Camera - Stills and Video

For whatever reason, the Nexus line has never been synonymous with good camera quality. The Nexus One, Nexus S, and now Galaxy Nexus have shipped with 5 MP rear facing cameras, and though quality has increased with each generation, optical quality has never really been cutting edge. The Galaxy Nexus again sports a 1.3 MP front facing camera and 5 MP rear facing camera with an LED flash.

When I learned that TI had been selected as the silicon partner for Android 4.x, one of the first things that struck me was that it was highly likely they’d turn around the stigma that Nexus doesn’t care about camera quality. TI has traditionally had great ISP in their SoCs, and we’ve seen good things out of OMAP4 in the past. The fruits of that collaboration manifest themselves in a few places on the Galaxy Nexus, but the most obvious is the device’s instantaneous capture functionality.

The feature is simple - tap the camera button and you capture a full size 5 MP image of the 960x720 preview frame being displayed. No doubt, ISP is simply capturing a buffer of images constantly, and when you tap on the capture button you grab the current one. It works extremely well in practice, you can mash the button pretty fast. I recorded and measured a capture speed of ~2.7 FPS, which is pretty darn impressive for a smartphone.

Galaxy Nexus / Android 4.0.2 - Camera Capture Speed by AnandTech

There’s no preview after capture, though you can now tap the small thumbnail and get a full screen preview of the last captured image without leaving the camera app.

There are also options to quickly send the image off to some social services based on their own intents.

It’s worth talking about the sweeping positive changes that have been made to the entire Android camera UI as well. If you played the audio sample above, you’ll notice that the guillotine-sounding capture sound from Android 2.x has now been replaced with a much better tone. The rest of the UI now looks and feels accordingly less hokey. Iconography rotates immediately based on orientation, and all the menus feel fluid.

Under settings for still capture are options for flash mode, white balance, manual exposure, some shooting modes, and inside the expanded menu picture size (5MP, 3MP, 2MP, 1.3MP, VGA, QVGA) and an option for whether or not to store geolocation information. On the front facing camera you get auto white balance, exposure, scenes, and shooting sizes of 1.3 MP, VGA, and QVGA.

The capture preview also fully implements tap to focus and expose, and tracks faces around if in the scene. I noted a small change between 4.0.1 (no doubt the result of what was noted in some other reviews) - pressing and holding the capture button no longer toggles an AF/AE run, instead still image capture runs continuous auto focus just like video. To actually verify focus, your only option is tapping to focus. I feel like this does make some sense if you interpret instant capture liberally - obviously you still need to focus - but it does break the capture button paradigm that’s been established for a super long time. Just make sure you’re focused before tapping the capture button.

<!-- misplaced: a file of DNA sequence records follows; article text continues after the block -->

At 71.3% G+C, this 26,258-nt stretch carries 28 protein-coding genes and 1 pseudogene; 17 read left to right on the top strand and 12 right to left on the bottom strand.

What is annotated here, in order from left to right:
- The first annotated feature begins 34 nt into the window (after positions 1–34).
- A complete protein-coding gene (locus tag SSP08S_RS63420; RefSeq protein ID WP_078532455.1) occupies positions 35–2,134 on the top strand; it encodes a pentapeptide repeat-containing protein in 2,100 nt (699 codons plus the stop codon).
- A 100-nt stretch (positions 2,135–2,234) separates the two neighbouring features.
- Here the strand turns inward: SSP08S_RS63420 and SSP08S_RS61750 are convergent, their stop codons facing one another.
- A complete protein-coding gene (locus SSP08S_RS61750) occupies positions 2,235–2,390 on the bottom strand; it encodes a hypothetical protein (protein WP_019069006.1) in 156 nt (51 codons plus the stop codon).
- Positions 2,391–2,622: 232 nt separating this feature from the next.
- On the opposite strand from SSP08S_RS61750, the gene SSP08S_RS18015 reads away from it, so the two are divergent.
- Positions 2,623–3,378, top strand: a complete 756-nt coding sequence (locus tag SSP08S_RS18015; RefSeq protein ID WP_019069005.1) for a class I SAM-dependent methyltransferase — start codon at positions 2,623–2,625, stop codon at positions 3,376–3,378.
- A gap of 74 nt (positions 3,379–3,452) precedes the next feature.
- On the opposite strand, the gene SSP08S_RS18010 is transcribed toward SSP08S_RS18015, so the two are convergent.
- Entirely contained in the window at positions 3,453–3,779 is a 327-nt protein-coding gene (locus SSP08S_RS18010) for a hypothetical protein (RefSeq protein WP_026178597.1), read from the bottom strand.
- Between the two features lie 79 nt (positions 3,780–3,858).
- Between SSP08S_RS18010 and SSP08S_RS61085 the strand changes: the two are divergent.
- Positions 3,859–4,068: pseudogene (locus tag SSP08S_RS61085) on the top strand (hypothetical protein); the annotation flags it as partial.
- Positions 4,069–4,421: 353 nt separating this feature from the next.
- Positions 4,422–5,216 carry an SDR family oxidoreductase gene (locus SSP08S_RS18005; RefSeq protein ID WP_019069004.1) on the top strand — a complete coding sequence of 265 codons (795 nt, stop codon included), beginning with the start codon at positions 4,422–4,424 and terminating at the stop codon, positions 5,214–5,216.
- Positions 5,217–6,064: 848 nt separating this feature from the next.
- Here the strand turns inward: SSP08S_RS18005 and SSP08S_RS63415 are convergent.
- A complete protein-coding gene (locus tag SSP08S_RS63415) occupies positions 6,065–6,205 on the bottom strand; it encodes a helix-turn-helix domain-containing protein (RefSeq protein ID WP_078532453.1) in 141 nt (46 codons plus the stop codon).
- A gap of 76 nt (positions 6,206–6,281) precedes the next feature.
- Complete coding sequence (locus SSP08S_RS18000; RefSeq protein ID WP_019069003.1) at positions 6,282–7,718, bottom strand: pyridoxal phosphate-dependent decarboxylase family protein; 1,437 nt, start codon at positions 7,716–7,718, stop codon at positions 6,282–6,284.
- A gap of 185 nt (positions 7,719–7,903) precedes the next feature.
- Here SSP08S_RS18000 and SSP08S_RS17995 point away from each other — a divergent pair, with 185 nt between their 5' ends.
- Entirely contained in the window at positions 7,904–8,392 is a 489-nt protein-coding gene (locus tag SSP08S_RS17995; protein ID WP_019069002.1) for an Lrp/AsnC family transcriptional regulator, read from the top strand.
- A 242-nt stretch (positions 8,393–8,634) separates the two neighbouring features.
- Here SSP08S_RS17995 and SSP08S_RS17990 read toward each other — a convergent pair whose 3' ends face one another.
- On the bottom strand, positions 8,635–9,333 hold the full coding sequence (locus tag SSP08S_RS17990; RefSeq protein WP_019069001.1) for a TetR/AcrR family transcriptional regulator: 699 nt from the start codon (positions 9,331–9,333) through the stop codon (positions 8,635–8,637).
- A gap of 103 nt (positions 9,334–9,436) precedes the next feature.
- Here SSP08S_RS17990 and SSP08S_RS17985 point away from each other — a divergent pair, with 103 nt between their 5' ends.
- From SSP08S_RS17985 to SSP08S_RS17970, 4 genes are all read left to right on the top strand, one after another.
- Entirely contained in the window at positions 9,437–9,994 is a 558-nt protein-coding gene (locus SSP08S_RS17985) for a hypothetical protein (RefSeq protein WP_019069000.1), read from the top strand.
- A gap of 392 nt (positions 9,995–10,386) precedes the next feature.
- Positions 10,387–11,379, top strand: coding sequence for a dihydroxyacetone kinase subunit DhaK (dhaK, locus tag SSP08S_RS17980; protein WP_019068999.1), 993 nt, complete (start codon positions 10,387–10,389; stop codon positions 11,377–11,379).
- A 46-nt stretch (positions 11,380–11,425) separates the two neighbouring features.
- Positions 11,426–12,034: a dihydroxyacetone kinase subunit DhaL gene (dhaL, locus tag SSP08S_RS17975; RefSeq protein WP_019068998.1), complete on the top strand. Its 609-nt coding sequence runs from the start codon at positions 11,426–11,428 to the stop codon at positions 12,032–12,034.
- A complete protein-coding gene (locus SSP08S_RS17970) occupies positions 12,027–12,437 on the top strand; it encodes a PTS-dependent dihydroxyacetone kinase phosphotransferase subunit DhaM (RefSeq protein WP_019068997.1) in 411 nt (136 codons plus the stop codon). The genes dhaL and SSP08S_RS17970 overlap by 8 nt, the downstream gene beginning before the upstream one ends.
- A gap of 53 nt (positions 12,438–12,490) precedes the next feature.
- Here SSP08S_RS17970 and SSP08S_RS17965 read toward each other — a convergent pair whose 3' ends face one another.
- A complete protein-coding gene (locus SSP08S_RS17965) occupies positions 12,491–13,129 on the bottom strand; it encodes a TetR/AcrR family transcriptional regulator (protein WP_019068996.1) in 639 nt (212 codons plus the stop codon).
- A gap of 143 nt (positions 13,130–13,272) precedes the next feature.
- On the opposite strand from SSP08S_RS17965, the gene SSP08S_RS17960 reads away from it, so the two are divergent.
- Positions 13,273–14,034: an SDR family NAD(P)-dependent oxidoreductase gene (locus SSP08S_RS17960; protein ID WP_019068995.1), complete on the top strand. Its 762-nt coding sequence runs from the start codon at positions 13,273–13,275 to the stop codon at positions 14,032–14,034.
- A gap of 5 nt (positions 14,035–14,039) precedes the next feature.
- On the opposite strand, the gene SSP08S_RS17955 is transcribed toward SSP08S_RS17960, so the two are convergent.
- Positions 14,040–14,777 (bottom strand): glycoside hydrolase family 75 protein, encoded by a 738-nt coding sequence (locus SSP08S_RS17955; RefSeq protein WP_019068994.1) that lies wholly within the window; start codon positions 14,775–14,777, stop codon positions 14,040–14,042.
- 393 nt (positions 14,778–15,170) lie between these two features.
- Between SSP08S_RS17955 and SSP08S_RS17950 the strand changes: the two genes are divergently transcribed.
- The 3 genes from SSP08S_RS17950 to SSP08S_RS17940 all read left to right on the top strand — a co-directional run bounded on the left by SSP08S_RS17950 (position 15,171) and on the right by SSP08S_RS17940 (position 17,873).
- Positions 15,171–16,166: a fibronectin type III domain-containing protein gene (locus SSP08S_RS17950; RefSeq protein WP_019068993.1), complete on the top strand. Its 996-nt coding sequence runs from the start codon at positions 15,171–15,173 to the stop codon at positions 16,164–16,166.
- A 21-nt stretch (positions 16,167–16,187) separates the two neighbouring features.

The other cool new feature is a panorama mode, which is now directly incorporated into the Android camera UI. Switch into this mode, and the preview window becomes smaller, but now enables you to shoot panoramas. Hit capture, and you can pan to create an image up to 3936 pixels wide by about 700 pixels tall. I created two and tossed them in our miscellaneous gallery. In this shooting mode there aren’t any options at all, but the functionality produces some pretty impressive looking results.


OMAP4's two ARM Cortex M3s

I mentioned that TI clearly worked with Google on developing both the instant capture and other ISP related features, and after a bit of poking figured out how. We’ve talked about OMAP4 before, and its dual Cortex-M3 subsystem. In OMAP4, these Cortex M3s are used for ISP related functionality (TI calls this its Imaging SubSystem - ISS), and by default both run a realtime operating system of their own that works together for still image compensation, ISP, and display subsystem control. Inside /system/vendor/firmware is a 4.5 MB file named “ducati-m3.bin” which contains many camera related references, including the names and types of what I believe are the two Samsung CMOS sensors used in the Galaxy Nexus. Regardless, this file no doubt contains the realtime OS which runs on both Cortex M3s.

core0: 1.00.09.44
     xdctools_3_22_01_21
     ipc_1_23_01_26
     bios_6_32_01_38
     TI_CGT_TMS470_4.9.0
core1: TI-MM-DUCATI_RLS.02.00.00.00-818-ga636360
     xdctools_3_22_01_21
     codec_engine_3_21_00_13_eng
     ipc_1_23_01_26
     osal_1_21_00_05_eng
     bios_6_32_01_38